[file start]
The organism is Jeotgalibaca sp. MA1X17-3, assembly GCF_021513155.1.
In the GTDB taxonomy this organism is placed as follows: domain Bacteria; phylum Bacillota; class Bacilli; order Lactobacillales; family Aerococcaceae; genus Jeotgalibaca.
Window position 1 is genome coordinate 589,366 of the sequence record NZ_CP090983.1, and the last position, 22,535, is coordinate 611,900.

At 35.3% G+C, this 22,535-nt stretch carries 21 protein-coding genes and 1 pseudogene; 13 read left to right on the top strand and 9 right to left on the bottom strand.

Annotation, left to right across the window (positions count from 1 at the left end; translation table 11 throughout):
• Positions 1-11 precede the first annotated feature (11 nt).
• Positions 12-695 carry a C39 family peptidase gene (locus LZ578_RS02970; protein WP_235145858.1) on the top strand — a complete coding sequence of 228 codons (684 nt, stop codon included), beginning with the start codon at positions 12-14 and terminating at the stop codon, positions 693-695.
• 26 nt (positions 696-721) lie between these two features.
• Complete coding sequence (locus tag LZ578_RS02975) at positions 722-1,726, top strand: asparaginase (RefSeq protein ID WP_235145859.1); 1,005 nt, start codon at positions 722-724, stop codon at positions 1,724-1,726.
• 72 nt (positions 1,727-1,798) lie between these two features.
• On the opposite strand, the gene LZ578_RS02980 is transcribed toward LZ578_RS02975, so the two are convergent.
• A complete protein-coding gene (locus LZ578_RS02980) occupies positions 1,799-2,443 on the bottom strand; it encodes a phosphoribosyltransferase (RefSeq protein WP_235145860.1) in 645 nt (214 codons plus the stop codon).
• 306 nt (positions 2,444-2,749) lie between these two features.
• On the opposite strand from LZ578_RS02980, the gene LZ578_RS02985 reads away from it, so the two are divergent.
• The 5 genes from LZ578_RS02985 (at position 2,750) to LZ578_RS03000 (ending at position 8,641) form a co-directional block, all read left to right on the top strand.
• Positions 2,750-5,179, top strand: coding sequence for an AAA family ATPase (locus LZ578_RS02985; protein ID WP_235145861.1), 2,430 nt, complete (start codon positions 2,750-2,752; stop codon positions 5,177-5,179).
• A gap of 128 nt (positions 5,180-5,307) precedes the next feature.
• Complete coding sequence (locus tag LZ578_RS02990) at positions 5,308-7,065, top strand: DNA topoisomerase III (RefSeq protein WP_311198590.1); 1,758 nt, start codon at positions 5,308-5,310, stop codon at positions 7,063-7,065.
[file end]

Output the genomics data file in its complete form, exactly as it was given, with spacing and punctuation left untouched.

The organism is Jeotgalibaca sp. MA1X17-3, assembly GCF_021513155.1.
In the GTDB taxonomy this organism is placed as follows: domain Bacteria; phylum Bacillota; class Bacilli; order Lactobacillales; family Aerococcaceae; genus Jeotgalibaca.
Window position 1 is genome coordinate 589,366 of the sequence record NZ_CP090983.1, and the last position, 22,535, is coordinate 611,900.

At 35.3% G+C, this 22,535-nt stretch carries 21 protein-coding genes and 1 pseudogene; 13 read left to right on the top strand and 9 right to left on the bottom strand.

Annotation, left to right across the window (positions count from 1 at the left end; translation table 11 throughout):
• Positions 1-11 precede the first annotated feature (11 nt).
• Positions 12-695 carry a C39 family peptidase gene (locus LZ578_RS02970; protein WP_235145858.1) on the top strand — a complete coding sequence of 228 codons (684 nt, stop codon included), beginning with the start codon at positions 12-14 and terminating at the stop codon, positions 693-695.
• 26 nt (positions 696-721) lie between these two features.
• Complete coding sequence (locus tag LZ578_RS02975) at positions 722-1,726, top strand: asparaginase (RefSeq protein ID WP_235145859.1); 1,005 nt, start codon at positions 722-724, stop codon at positions 1,724-1,726.
• 72 nt (positions 1,727-1,798) lie between these two features.
• On the opposite strand, the gene LZ578_RS02980 is transcribed toward LZ578_RS02975, so the two are convergent.
• A complete protein-coding gene (locus LZ578_RS02980) occupies positions 1,799-2,443 on the bottom strand; it encodes a phosphoribosyltransferase (RefSeq protein WP_235145860.1) in 645 nt (214 codons plus the stop codon).
• 306 nt (positions 2,444-2,749) lie between these two features.
• On the opposite strand from LZ578_RS02980, the gene LZ578_RS02985 reads away from it, so the two are divergent.
• The 5 genes from LZ578_RS02985 (at position 2,750) to LZ578_RS03000 (ending at position 8,641) form a co-directional block, all read left to right on the top strand.
• Positions 2,750-5,179, top strand: coding sequence for an AAA family ATPase (locus LZ578_RS02985; protein ID WP_235145861.1), 2,430 nt, complete (start codon positions 2,750-2,752; stop codon positions 5,177-5,179).
• A gap of 128 nt (positions 5,180-5,307) precedes the next feature.
• Complete coding sequence (locus tag LZ578_RS02990) at positions 5,308-7,065, top strand: DNA topoisomerase III (RefSeq protein WP_311198590.1); 1,758 nt, start codon at positions 5,308-5,310, stop codon at positions 7,063-7,065.